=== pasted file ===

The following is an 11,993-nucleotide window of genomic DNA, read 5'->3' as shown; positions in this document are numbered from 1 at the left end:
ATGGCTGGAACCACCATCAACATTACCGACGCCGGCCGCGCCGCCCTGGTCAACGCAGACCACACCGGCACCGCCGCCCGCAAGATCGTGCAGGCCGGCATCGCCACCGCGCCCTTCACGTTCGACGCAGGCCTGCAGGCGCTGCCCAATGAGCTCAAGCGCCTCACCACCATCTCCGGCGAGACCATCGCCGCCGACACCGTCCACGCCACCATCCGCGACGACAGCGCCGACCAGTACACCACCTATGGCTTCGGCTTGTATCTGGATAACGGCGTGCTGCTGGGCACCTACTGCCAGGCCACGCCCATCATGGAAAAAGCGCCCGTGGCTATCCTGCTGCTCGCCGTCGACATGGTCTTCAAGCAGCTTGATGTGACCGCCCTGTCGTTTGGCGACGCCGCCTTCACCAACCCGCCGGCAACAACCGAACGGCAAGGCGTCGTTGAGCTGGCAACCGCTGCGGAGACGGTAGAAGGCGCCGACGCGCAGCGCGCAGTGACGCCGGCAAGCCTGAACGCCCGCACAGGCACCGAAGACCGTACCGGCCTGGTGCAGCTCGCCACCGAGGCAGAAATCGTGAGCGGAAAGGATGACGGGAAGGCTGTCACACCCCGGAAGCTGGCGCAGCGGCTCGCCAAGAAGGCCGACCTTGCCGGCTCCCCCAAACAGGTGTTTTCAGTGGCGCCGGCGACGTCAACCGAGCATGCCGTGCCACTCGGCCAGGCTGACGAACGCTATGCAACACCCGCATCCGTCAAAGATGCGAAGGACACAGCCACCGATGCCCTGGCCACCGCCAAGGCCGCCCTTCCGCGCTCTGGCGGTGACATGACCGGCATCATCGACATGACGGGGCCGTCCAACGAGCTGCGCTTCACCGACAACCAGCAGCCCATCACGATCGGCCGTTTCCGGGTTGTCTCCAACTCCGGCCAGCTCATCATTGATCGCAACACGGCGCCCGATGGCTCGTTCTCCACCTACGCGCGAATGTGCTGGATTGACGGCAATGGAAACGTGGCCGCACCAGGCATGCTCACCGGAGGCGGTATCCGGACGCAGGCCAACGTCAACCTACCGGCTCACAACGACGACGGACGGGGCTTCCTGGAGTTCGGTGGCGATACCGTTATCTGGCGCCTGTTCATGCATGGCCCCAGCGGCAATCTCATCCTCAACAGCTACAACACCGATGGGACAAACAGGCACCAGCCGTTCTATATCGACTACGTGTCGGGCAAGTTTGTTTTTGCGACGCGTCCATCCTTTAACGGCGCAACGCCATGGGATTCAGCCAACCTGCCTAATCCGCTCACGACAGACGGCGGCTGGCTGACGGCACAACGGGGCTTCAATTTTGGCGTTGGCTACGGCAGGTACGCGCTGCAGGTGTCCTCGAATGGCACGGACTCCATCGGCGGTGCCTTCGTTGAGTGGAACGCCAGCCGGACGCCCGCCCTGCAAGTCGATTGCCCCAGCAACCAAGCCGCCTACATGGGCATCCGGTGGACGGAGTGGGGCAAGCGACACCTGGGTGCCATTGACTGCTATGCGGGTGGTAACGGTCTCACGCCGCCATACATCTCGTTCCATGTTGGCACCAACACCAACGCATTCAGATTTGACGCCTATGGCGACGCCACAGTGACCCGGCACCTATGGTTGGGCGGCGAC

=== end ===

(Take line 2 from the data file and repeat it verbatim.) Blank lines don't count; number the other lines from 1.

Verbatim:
ATGGCTGGAACCACCATCAACATTACCGACGCCGGCCGCGCCGCCCTGGTCAACGCAGACCACACCGGCACCGCCGCCCGCAAGATCGTGCAGGCCGGCATCGCCACCGCGCCCTTCACGTTCGACGCAGGCCTGCAGGCGCTGCCCAATGAGCTCAAGCGCCTCACCACCATCTCCGGCGAGACCATCGCCGCCGACACCGTCCACGCCACCATCCGCGACGACAGCGCCGACCAGTACACCACCTATGGCTTCGGCTTGTATCTGGATAACGGCGTGCTGCTGGGCACCTACTGCCAGGCCACGCCCATCATGGAAAAAGCGCCCGTGGCTATCCTGCTGCTCGCCGTCGACATGGTCTTCAAGCAGCTTGATGTGACCGCCCTGTCGTTTGGCGACGCCGCCTTCACCAACCCGCCGGCAACAACCGAACGGCAAGGCGTCGTTGAGCTGGCAACCGCTGCGGAGACGGTAGAAGGCGCCGACGCGCAGCGCGCAGTGACGCCGGCAAGCCTGAACGCCCGCACAGGCACCGAAGACCGTACCGGCCTGGTGCAGCTCGCCACCGAGGCAGAAATCGTGAGCGGAAAGGATGACGGGAAGGCTGTCACACCCCGGAAGCTGGCGCAGCGGCTCGCCAAGAAGGCCGACCTTGCCGGCTCCCCCAAACAGGTGTTTTCAGTGGCGCCGGCGACGTCAACCGAGCATGCCGTGCCACTCGGCCAGGCTGACGAACGCTATGCAACACCCGCATCCGTCAAAGATGCGAAGGACACAGCCACCGATGCCCTGGCCACCGCCAAGGCCGCCCTTCCGCGCTCTGGCGGTGACATGACCGGCATCATCGACATGACGGGGCCGTCCAACGAGCTGCGCTTCACCGACAACCAGCAGCCCATCACGATCGGCCGTTTCCGGGTTGTCTCCAACTCCGGCCAGCTCATCATTGATCGCAACACGGCGCCCGATGGCTCGTTCTCCACCTACGCGCGAATGTGCTGGATTGACGGCAATGGAAACGTGGCCGCACCAGGCATGCTCACCGGAGGCGGTATCCGGACGCAGGCCAACGTCAACCTACCGGCTCACAACGACGACGGACGGGGCTTCCTGGAGTTCGGTGGCGATACCGTTATCTGGCGCCTGTTCATGCATGGCCCCAGCGGCAATCTCATCCTCAACAGCTACAACACCGATGGGACAAACAGGCACCAGCCGTTCTATATCGACTACGTGTCGGGCAAGTTTGTTTTTGCGACGCGTCCATCCTTTAACGGCGCAACGCCATGGGATTCAGCCAACCTGCCTAATCCGCTCACGACAGACGGCGGCTGGCTGACGGCACAACGGGGCTTCAATTTTGGCGTTGGCTACGGCAGGTACGCGCTGCAGGTGTCCTCGAATGGCACGGACTCCATCGGCGGTGCCTTCGTTGAGTGGAACGCCAGCCGGACGCCCGCCCTGCAAGTCGATTGCCCCAGCAACCAAGCCGCCTACATGGGCATCCGGTGGACGGAGTGGGGCAAGCGACACCTGGGTGCCATTGACTGCTATGCGGGTGGTAACGGTCTCACGCCGCCATACATCTCGTTCCATGTTGGCACCAACACCAACGCATTCAGATTTGACGCCTATGGCGACGCCACAGTGACCCGGCACCTATGGTTGGGCGGCGAC